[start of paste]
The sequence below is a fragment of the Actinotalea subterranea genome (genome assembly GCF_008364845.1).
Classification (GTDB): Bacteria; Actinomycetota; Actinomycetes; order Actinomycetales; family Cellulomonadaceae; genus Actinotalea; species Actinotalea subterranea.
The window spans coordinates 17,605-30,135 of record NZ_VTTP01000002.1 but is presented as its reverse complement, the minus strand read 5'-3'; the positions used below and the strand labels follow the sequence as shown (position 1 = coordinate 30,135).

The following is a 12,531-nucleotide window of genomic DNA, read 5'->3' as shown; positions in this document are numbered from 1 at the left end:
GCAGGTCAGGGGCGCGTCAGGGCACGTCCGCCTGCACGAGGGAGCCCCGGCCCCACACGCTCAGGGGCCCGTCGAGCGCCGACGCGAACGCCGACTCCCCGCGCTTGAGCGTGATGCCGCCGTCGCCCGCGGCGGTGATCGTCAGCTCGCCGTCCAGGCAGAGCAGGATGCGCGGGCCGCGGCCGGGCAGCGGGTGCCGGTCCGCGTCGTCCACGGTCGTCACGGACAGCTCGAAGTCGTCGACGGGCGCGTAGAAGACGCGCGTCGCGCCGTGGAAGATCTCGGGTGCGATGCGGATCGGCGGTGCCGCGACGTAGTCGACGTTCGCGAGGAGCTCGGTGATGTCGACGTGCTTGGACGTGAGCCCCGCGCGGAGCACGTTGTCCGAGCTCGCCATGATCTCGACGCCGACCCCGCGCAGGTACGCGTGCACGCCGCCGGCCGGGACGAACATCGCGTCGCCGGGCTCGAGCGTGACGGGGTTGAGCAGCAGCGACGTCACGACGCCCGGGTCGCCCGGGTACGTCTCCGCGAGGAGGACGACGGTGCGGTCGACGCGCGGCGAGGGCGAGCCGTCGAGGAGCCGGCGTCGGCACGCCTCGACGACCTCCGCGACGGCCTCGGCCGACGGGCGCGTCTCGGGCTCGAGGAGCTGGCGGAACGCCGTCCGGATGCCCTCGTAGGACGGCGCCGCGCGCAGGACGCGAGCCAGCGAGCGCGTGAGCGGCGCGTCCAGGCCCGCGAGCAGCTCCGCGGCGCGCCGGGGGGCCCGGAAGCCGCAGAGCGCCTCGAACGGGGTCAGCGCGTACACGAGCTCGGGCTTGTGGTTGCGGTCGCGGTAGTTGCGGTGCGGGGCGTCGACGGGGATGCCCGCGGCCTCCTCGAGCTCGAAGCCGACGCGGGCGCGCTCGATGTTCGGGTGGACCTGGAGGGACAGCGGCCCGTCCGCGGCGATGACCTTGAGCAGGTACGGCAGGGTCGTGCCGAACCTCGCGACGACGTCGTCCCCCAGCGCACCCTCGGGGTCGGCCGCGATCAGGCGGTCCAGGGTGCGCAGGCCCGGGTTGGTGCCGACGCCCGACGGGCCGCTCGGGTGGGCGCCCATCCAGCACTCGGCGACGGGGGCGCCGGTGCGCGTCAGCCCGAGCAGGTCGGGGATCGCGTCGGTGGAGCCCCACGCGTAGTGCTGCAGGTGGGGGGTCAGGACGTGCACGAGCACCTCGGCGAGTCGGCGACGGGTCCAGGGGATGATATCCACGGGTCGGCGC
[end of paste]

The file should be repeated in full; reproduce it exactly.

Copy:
The sequence below is a fragment of the Actinotalea subterranea genome (genome assembly GCF_008364845.1).
Classification (GTDB): Bacteria; Actinomycetota; Actinomycetes; order Actinomycetales; family Cellulomonadaceae; genus Actinotalea; species Actinotalea subterranea.
The window spans coordinates 17,605-30,135 of record NZ_VTTP01000002.1 but is presented as its reverse complement, the minus strand read 5'-3'; the positions used below and the strand labels follow the sequence as shown (position 1 = coordinate 30,135).

The following is a 12,531-nucleotide window of genomic DNA, read 5'->3' as shown; positions in this document are numbered from 1 at the left end:
GCAGGTCAGGGGCGCGTCAGGGCACGTCCGCCTGCACGAGGGAGCCCCGGCCCCACACGCTCAGGGGCCCGTCGAGCGCCGACGCGAACGCCGACTCCCCGCGCTTGAGCGTGATGCCGCCGTCGCCCGCGGCGGTGATCGTCAGCTCGCCGTCCAGGCAGAGCAGGATGCGCGGGCCGCGGCCGGGCAGCGGGTGCCGGTCCGCGTCGTCCACGGTCGTCACGGACAGCTCGAAGTCGTCGACGGGCGCGTAGAAGACGCGCGTCGCGCCGTGGAAGATCTCGGGTGCGATGCGGATCGGCGGTGCCGCGACGTAGTCGACGTTCGCGAGGAGCTCGGTGATGTCGACGTGCTTGGACGTGAGCCCCGCGCGGAGCACGTTGTCCGAGCTCGCCATGATCTCGACGCCGACCCCGCGCAGGTACGCGTGCACGCCGCCGGCCGGGACGAACATCGCGTCGCCGGGCTCGAGCGTGACGGGGTTGAGCAGCAGCGACGTCACGACGCCCGGGTCGCCCGGGTACGTCTCCGCGAGGAGGACGACGGTGCGGTCGACGCGCGGCGAGGGCGAGCCGTCGAGGAGCCGGCGTCGGCACGCCTCGACGACCTCCGCGACGGCCTCGGCCGACGGGCGCGTCTCGGGCTCGAGGAGCTGGCGGAACGCCGTCCGGATGCCCTCGTAGGACGGCGCCGCGCGCAGGACGCGAGCCAGCGAGCGCGTGAGCGGCGCGTCCAGGCCCGCGAGCAGCTCCGCGGCGCGCCGGGGGGCCCGGAAGCCGCAGAGCGCCTCGAACGGGGTCAGCGCGTACACGAGCTCGGGCTTGTGGTTGCGGTCGCGGTAGTTGCGGTGCGGGGCGTCGACGGGGATGCCCGCGGCCTCCTCGAGCTCGAAGCCGACGCGGGCGCGCTCGATGTTCGGGTGGACCTGGAGGGACAGCGGCCCGTCCGCGGCGATGACCTTGAGCAGGTACGGCAGGGTCGTGCCGAACCTCGCGACGACGTCGTCCCCCAGCGCACCCTCGGGGTCGGCCGCGATCAGGCGGTCCAGGGTGCGCAGGCCCGGGTTGGTGCCGACGCCCGACGGGCCGCTCGGGTGGGCGCCCATCCAGCACTCGGCGACGGGGGCGCCGGTGCGCGTCAGCCCGAGCAGGTCGGGGATCGCGTCGGTGGAGCCCCACGCGTAGTGCTGCAGGTGGGGGGTCAGGACGTGCACGAGCACCTCGGCGAGTCGGCGACGGGTCCAGGGGATGATATCCACGGGTCGGCGC